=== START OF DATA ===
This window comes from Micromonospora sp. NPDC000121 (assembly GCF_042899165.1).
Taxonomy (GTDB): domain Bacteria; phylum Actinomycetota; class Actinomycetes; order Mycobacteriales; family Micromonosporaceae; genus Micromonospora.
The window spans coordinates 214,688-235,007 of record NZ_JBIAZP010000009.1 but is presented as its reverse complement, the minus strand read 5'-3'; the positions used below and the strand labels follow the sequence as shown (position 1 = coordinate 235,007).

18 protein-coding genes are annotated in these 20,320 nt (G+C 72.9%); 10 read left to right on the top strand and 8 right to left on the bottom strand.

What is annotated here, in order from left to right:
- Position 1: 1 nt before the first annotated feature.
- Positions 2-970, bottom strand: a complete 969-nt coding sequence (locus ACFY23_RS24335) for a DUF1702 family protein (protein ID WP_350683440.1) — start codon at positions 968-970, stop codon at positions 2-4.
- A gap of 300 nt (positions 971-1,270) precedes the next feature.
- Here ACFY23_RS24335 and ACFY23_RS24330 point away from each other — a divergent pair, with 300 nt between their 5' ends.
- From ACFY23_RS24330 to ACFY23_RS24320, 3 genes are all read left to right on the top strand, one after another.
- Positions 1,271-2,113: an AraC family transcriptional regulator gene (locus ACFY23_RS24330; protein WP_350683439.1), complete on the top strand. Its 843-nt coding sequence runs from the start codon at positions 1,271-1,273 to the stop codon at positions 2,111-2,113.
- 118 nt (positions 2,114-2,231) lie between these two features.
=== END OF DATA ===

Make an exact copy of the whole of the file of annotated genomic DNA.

This window comes from Micromonospora sp. NPDC000121 (assembly GCF_042899165.1).
Taxonomy (GTDB): domain Bacteria; phylum Actinomycetota; class Actinomycetes; order Mycobacteriales; family Micromonosporaceae; genus Micromonospora.
The window spans coordinates 214,688-235,007 of record NZ_JBIAZP010000009.1 but is presented as its reverse complement, the minus strand read 5'-3'; the positions used below and the strand labels follow the sequence as shown (position 1 = coordinate 235,007).

18 protein-coding genes are annotated in these 20,320 nt (G+C 72.9%); 10 read left to right on the top strand and 8 right to left on the bottom strand.

What is annotated here, in order from left to right:
- Position 1: 1 nt before the first annotated feature.
- Positions 2-970, bottom strand: a complete 969-nt coding sequence (locus ACFY23_RS24335) for a DUF1702 family protein (protein ID WP_350683440.1) — start codon at positions 968-970, stop codon at positions 2-4.
- A gap of 300 nt (positions 971-1,270) precedes the next feature.
- Here ACFY23_RS24335 and ACFY23_RS24330 point away from each other — a divergent pair, with 300 nt between their 5' ends.
- From ACFY23_RS24330 to ACFY23_RS24320, 3 genes are all read left to right on the top strand, one after another.
- Positions 1,271-2,113: an AraC family transcriptional regulator gene (locus ACFY23_RS24330; protein WP_350683439.1), complete on the top strand. Its 843-nt coding sequence runs from the start codon at positions 1,271-1,273 to the stop codon at positions 2,111-2,113.
- 118 nt (positions 2,114-2,231) lie between these two features.